September seems to be straw awareness month, as the online buzz brings an awareness factor of how we are not thinking about the consequences of using and discarding plastic straws day after day.  The statistics are repeated post after post, not just how many straws are used each day, (500,000,000 per day in the USA alone) but also how long it takes for the plastic to degrade. Well, it actually does not - plastic straws are made to last - get this - HUNDREDS of years!  Not so good for something you use for a few minutes and then toss it.

Plastic straws are accumulating at an alarming rate, and just like the plastic bag that faces bans in most areas, straw use is being scrutinized!

My work in the reusable straw industry for the past 9 years has introduced me to many amazing warriors on the straw front.  But let's be serious here, it's not just straws. It's the idea of single use consumerism in a "throw away" society. The consequences of our habits, if we do not pay attention and try to change some of our once accepted behaviors, will be problematic for many generations to come. 

Leading the way are a number of organizations and projects to help us understand the idea of how we might change our thinking and choose differently.

StrawSleeves on Instagram follows numerous beach cleanup operations, some highly organized, some just a lone soul or small family that go out every day and pick up trash in parks, on beaches, and on city streets. Photos posted of what we all leave behind, collectively speaking, are graphic, disgusting, and the photographers are true heroes that care enough to make a small dent in an atrocious problem.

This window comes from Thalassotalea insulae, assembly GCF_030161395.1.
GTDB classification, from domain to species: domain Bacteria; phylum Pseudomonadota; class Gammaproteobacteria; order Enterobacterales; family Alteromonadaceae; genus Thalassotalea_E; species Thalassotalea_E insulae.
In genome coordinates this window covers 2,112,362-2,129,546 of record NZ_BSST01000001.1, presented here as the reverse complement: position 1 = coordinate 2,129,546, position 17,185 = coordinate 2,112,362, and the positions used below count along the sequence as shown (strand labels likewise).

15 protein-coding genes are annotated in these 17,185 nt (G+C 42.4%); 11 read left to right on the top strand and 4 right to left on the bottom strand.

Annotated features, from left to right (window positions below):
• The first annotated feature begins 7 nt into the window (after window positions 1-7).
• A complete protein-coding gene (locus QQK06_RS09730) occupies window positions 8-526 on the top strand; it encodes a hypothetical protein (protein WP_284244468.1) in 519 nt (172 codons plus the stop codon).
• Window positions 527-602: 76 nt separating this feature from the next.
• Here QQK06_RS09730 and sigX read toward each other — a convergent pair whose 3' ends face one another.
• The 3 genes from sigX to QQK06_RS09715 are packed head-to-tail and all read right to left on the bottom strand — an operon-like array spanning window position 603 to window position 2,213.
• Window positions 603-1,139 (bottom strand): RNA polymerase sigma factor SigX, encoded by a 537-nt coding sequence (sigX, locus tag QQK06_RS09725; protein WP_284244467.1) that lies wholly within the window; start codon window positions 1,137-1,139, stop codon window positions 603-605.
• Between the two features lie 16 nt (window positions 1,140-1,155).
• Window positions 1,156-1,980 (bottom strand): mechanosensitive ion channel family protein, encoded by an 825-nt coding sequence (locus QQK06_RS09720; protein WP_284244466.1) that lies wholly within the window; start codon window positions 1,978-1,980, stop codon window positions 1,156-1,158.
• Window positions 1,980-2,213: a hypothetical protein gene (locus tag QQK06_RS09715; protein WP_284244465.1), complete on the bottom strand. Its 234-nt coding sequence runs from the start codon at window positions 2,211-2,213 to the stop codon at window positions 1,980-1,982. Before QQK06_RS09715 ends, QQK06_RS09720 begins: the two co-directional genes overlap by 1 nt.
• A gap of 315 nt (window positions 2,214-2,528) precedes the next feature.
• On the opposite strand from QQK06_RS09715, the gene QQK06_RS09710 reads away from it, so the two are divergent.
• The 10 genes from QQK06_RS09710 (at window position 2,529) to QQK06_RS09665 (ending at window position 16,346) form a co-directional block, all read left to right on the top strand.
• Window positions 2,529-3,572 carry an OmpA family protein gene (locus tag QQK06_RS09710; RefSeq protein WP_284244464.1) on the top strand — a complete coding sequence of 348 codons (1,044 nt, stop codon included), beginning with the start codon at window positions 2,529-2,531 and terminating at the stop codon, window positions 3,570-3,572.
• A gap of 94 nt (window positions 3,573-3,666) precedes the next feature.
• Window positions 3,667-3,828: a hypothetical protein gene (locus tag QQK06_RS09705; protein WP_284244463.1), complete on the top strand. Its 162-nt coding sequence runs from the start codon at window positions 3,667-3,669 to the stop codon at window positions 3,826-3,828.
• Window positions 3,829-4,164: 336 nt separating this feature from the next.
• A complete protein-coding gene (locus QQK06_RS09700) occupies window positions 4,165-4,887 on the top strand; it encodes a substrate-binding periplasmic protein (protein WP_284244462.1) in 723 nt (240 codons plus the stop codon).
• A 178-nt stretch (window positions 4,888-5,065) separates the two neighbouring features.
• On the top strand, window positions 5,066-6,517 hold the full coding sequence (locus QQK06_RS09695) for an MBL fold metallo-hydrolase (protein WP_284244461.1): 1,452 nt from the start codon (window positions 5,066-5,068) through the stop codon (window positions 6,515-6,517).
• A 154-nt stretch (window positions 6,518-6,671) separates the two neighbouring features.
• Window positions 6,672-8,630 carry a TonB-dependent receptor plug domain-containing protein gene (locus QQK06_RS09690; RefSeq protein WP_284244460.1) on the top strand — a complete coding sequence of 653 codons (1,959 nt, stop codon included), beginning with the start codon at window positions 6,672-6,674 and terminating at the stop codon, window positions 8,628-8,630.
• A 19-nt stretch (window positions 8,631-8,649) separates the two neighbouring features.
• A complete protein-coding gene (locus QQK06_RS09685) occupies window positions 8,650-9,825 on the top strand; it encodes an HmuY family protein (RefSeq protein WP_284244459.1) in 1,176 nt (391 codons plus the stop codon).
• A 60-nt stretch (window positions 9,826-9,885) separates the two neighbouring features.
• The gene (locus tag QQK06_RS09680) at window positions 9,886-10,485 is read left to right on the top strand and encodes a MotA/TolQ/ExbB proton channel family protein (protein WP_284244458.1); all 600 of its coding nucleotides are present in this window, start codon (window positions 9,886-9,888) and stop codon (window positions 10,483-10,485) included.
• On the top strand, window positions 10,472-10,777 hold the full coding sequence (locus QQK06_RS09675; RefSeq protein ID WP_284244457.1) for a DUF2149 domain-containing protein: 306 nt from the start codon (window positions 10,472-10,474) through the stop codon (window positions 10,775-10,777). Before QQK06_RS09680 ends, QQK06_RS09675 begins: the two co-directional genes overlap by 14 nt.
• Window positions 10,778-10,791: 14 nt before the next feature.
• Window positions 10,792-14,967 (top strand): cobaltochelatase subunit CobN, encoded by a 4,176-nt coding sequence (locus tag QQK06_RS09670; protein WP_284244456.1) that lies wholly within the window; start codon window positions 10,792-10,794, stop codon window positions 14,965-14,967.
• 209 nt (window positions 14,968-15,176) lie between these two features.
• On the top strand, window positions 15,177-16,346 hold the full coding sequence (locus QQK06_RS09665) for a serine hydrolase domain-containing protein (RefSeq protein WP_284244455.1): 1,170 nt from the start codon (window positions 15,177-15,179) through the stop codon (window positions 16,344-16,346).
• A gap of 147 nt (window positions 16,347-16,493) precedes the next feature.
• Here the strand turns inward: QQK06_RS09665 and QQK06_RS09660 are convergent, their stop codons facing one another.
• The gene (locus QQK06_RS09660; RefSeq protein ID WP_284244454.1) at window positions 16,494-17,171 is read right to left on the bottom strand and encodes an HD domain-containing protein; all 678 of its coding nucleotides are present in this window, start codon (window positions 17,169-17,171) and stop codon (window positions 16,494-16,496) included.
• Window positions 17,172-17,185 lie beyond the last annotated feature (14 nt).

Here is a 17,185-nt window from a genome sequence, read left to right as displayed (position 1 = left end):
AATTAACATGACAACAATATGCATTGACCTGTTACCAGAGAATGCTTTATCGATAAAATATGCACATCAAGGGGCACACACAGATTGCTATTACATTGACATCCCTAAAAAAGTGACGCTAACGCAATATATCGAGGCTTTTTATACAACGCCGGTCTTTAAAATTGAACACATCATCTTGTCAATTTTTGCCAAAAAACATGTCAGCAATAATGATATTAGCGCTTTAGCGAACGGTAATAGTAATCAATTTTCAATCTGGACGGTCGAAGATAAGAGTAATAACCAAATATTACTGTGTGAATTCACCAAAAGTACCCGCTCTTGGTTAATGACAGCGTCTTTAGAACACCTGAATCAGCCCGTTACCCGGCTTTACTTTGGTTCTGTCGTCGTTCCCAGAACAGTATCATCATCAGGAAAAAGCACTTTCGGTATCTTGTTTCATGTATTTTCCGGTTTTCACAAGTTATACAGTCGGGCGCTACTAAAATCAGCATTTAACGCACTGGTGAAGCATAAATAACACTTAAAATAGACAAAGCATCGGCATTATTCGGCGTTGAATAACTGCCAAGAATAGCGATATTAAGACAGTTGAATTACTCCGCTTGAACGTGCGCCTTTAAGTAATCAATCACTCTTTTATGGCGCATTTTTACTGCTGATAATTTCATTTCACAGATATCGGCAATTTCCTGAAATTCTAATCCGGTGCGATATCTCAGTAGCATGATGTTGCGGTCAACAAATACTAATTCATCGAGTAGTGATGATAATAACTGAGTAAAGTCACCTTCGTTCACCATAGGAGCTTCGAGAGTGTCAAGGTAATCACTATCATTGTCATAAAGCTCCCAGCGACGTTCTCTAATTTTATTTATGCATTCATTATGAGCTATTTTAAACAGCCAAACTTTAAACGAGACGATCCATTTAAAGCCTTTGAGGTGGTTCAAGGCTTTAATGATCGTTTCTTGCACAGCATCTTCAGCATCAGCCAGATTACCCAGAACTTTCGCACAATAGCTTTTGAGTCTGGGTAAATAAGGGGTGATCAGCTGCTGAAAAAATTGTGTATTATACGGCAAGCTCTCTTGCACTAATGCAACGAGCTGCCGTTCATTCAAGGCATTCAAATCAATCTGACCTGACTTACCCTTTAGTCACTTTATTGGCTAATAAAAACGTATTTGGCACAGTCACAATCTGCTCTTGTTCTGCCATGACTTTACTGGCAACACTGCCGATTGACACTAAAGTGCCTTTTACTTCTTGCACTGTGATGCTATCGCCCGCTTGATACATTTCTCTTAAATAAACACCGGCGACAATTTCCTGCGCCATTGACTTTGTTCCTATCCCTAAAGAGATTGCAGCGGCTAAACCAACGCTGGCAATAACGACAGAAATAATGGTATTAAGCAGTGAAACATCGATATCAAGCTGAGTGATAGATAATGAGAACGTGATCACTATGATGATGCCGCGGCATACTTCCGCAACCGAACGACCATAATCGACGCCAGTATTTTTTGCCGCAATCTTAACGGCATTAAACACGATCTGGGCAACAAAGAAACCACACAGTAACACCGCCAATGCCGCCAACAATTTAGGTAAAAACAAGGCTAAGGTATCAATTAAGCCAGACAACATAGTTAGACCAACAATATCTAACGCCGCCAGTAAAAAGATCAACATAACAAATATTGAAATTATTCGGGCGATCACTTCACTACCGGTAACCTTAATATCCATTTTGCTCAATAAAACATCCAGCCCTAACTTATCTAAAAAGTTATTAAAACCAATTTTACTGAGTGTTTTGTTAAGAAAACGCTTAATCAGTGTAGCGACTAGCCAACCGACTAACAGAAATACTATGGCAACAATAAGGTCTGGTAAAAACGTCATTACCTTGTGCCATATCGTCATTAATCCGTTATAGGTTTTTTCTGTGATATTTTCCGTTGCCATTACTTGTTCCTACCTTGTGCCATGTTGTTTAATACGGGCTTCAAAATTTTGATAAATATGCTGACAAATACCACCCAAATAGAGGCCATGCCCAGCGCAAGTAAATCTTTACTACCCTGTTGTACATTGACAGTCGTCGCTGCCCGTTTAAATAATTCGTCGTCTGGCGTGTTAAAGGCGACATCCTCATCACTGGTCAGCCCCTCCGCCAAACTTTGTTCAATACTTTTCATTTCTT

Celebrities like Ed Begley Jr., Jack Johnson, and Adrian Grenier bring awareness out into the public eye by their examples and convictions that the public has a responsibility toward the care of our planet. This is one thing that we all share regardless of fame, the fact that we all live here on planet Earth.
Graphic credit
UKonserve posted on their blog that they estimate their own reusable straw sales have saved 74,000,000 plastic straws from the waste stream! Impressive number! They even tell where to buy cloth cases made for all types of reusable straws and include a link to a tutorial showing how you can make your own carrying case, After all, it's hard to refuse the plastic straw if you do not have your reusable straw along for the ride.

The Last PlasticStraw and One Less Straw are busy offering ideas and incentives to participants in their campaigns. The Surfrider Foundation provides guidelines and information to businesses through the Ocean Friendly Restaurants website that is quickly signing up Hotels and Restaurants to stop supplying plastic straws to customers and to implement "straws on request" policies. Milo Cress of Be Straw Free founded this idea when he was just 9 years old. Now, if children can figure this stuff out, we should all be able to come up with some collective solutions on a grander scale!